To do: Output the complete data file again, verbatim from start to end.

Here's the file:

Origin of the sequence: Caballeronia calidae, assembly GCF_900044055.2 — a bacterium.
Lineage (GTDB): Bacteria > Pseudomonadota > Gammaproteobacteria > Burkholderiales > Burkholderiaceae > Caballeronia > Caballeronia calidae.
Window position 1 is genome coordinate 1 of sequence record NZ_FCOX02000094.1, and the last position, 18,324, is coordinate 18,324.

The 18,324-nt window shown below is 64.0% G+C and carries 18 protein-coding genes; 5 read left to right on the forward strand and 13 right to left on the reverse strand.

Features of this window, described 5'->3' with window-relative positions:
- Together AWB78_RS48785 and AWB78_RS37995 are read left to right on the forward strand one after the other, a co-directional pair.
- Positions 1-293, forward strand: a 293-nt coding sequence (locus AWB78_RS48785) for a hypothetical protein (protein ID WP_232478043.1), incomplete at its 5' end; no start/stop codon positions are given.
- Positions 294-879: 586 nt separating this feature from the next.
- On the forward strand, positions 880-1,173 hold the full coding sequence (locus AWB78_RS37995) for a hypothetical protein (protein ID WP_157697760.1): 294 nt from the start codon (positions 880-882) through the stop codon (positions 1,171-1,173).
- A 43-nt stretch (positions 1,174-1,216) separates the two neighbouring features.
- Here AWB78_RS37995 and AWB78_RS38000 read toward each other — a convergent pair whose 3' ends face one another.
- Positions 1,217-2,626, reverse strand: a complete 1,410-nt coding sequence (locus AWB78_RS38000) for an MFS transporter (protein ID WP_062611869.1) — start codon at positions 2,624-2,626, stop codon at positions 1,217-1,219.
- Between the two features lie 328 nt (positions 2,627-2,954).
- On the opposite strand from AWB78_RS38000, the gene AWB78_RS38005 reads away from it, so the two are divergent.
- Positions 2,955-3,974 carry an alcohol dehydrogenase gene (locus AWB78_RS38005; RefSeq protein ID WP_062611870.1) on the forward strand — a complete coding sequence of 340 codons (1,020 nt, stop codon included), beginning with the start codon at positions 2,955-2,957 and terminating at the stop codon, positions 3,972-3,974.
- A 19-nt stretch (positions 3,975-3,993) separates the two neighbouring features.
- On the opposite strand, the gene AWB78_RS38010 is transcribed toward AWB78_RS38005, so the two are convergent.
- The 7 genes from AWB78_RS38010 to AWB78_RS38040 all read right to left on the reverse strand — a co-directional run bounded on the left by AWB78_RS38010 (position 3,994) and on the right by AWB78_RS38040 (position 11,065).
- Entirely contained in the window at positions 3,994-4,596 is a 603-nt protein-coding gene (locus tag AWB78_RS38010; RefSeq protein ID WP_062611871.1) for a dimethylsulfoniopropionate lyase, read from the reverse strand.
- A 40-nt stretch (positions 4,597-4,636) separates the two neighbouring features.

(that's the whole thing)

Origin of the sequence: Caballeronia calidae, assembly GCF_900044055.2 — a bacterium.
Lineage (GTDB): Bacteria > Pseudomonadota > Gammaproteobacteria > Burkholderiales > Burkholderiaceae > Caballeronia > Caballeronia calidae.
Window position 1 is genome coordinate 1 of sequence record NZ_FCOX02000094.1, and the last position, 18,324, is coordinate 18,324.

The 18,324-nt window shown below is 64.0% G+C and carries 18 protein-coding genes; 5 read left to right on the forward strand and 13 right to left on the reverse strand.

Features of this window, described 5'->3' with window-relative positions:
- Together AWB78_RS48785 and AWB78_RS37995 are read left to right on the forward strand one after the other, a co-directional pair.
- Positions 1-293, forward strand: a 293-nt coding sequence (locus AWB78_RS48785) for a hypothetical protein (protein ID WP_232478043.1), incomplete at its 5' end; no start/stop codon positions are given.
- Positions 294-879: 586 nt separating this feature from the next.
- On the forward strand, positions 880-1,173 hold the full coding sequence (locus AWB78_RS37995) for a hypothetical protein (protein ID WP_157697760.1): 294 nt from the start codon (positions 880-882) through the stop codon (positions 1,171-1,173).
- A 43-nt stretch (positions 1,174-1,216) separates the two neighbouring features.
- Here AWB78_RS37995 and AWB78_RS38000 read toward each other — a convergent pair whose 3' ends face one another.
- Positions 1,217-2,626, reverse strand: a complete 1,410-nt coding sequence (locus AWB78_RS38000) for an MFS transporter (protein ID WP_062611869.1) — start codon at positions 2,624-2,626, stop codon at positions 1,217-1,219.
- Between the two features lie 328 nt (positions 2,627-2,954).
- On the opposite strand from AWB78_RS38000, the gene AWB78_RS38005 reads away from it, so the two are divergent.
- Positions 2,955-3,974 carry an alcohol dehydrogenase gene (locus AWB78_RS38005; RefSeq protein ID WP_062611870.1) on the forward strand — a complete coding sequence of 340 codons (1,020 nt, stop codon included), beginning with the start codon at positions 2,955-2,957 and terminating at the stop codon, positions 3,972-3,974.
- A 19-nt stretch (positions 3,975-3,993) separates the two neighbouring features.
- On the opposite strand, the gene AWB78_RS38010 is transcribed toward AWB78_RS38005, so the two are convergent.
- The 7 genes from AWB78_RS38010 to AWB78_RS38040 all read right to left on the reverse strand — a co-directional run bounded on the left by AWB78_RS38010 (position 3,994) and on the right by AWB78_RS38040 (position 11,065).
- Entirely contained in the window at positions 3,994-4,596 is a 603-nt protein-coding gene (locus tag AWB78_RS38010; RefSeq protein ID WP_062611871.1) for a dimethylsulfoniopropionate lyase, read from the reverse strand.
- A 40-nt stretch (positions 4,597-4,636) separates the two neighbouring features.